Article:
Injuries are often associated with whiplash trauma, falls or sports, resulting in muscle and/or ligament tears, as well as the possibility of fractures. Discs may herniate or bulge into nerves, bone spurs from arthritis can compress or pinch nerves or cause stenosis, which is a narrowing of an opening where nerves go through, sometimes compressing the spinal cord casing cervical myelopathy, or compressing a nerve resulting in cervical radiculopathy.
Arthritis is common as we age, but there are different types; modic changes can indicate a rapid form of degeneration, some related to infection. Rheumatoid arthritis is an immune disorder causing joint destruction. Arthritis typically causes degeneration of joint protecting cartilage and causes motion restriction, inflammation causing swelling and pain.
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How Is Neck Pain Diagnosed?
Examination after a detailed history can include motion ranges and muscle testing including orthopedic tests which stress certain structures and neurological testing like reflexes and sensations. X-rays or other detailed imaging like MRI of the cervical spine may be done.
How Is Neck Pain Treated?
Conservative methods like self care and therapies provided by Physical Therapists and Chiropractors are done to heal the problem, restoring function and helping to prevent future problems. If these measures fail, injections or surgical procedures may be indicated.
Self care methods include resting sore areas to avoid further stress, ice for the first few days if tolerable, then heat applications and over the counter pain relievers like naproxen, ibuprofen or aspirin. These methods often cause relief within a week by reducing inflammation, relaxing muscles and easing pain. Slowly start stretching and/or mild neck exercises, because too much rest is not good.
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If the pain is not resolving in a couple days or gets worse, see a doctor. Prescription medications like muscle relaxants to alleviate spasms, analgesics to control pain or oral steroids like a Medrol dose pack can help with inflammation and swelling. Steroids may be injected into specific areas like epidural or facet injections for irritated joints, that can provide rapid relief within a 24 hour period.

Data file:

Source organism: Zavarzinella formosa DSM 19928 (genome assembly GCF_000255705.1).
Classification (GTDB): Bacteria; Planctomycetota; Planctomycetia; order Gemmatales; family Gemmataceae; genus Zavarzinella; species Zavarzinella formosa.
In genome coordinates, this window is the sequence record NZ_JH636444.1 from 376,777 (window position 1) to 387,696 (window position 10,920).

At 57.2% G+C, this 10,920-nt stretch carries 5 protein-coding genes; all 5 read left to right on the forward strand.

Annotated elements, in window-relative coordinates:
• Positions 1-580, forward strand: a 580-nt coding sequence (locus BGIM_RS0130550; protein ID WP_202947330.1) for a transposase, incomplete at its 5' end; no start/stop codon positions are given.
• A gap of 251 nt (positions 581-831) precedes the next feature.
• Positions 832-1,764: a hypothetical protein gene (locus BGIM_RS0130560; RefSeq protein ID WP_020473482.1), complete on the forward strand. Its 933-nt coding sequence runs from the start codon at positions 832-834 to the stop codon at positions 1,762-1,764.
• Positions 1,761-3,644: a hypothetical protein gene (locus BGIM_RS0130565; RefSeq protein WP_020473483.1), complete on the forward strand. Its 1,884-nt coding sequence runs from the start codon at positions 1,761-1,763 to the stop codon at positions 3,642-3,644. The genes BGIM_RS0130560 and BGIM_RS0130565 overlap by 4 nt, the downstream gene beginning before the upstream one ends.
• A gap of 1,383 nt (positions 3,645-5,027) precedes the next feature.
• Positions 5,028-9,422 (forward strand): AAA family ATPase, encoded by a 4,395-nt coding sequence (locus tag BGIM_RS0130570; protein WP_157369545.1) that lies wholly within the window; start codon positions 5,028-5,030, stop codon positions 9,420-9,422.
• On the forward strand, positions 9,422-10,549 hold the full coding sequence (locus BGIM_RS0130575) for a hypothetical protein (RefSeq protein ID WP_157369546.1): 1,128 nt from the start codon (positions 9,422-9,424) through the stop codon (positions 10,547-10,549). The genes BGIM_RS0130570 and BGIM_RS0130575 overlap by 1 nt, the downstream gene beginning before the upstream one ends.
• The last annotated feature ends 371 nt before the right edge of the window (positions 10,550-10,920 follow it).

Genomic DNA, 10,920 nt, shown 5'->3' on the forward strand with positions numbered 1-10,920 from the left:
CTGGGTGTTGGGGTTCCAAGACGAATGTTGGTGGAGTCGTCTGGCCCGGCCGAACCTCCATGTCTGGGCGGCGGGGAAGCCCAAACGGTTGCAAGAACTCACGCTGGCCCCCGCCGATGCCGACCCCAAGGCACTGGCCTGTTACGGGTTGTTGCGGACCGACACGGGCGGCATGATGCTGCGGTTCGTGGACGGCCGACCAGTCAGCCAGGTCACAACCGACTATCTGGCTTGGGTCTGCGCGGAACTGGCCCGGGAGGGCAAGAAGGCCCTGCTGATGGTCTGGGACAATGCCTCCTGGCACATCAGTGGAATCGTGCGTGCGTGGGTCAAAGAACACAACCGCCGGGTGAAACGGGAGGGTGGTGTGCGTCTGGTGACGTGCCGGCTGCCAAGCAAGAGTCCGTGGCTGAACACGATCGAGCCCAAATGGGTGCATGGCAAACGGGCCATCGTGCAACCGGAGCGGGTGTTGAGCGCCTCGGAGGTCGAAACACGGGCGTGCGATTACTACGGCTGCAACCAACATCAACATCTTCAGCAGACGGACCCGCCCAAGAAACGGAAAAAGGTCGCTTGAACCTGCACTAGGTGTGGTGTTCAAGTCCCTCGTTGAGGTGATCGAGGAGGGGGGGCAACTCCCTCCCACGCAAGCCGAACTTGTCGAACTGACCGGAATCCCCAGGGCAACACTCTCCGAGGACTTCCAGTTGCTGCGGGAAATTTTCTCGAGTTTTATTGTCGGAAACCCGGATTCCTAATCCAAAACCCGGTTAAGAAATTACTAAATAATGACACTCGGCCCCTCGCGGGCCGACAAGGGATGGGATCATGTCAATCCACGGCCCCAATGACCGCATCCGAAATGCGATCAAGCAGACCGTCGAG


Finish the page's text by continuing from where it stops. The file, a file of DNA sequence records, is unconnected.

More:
Chiropractors and Physical Therapists can use manipulations, mobilization, exercises, stretches, proper lifting and ergonomics, massage, ultrasound, traction, heat and other forms of physiological therapeutics as well as recommend products for neck pain relief at home.
Usually surgery is not necessary, however, with certain emergencies, persistent muscle weakness, a disc herniation that will not resolve and cord compression, surgery may be needed and may offer the best method to resolve non responsive conditions with persisting levels of pain and dysfunction.
Most acute neck symptoms will respond to treatment quickly and the symptoms will be alleviated within 2 weeks. Things like having a positive outlook and expecting a rapid recovery, getting back into work and life are important.
About Neck Pain Prevention
Learning simple ways to lift correctly, ergonomics including proper posture when working, sleeping and sitting, exercise and stretching, both for the neck and general fitness, nutrition, stress reduction and relaxation all play a role in preventing future neck problems.
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A 2020 review in BMJ, one of the world’s oldest general medical journals, indicates neck pain is a serious public health problem globally. The authors indicate, “Increasing population awareness about neck pain risk factors and preventive strategies for neck pain is warranted to reduce the future burden of this condition.”
A 2021 study in the Journal of Electromyography and Kinesiology found increased muscle activity with neck pain is associated with increased postural sway and poor standing postural balance. This should be differentiated with cervical causes of dizziness.
A 2021 study in Frontiers in Pain Research found that people with neck pain are clumsy. Alterations in neck sensory input are associated with reductions in upper limb motion sense and performance. The authors of the study state, “Understanding the association between the neck and decreased accuracy of upper limb kinesthetic tasks provide pathways for treatment and rehabilitation strategies in managing clumsiness.”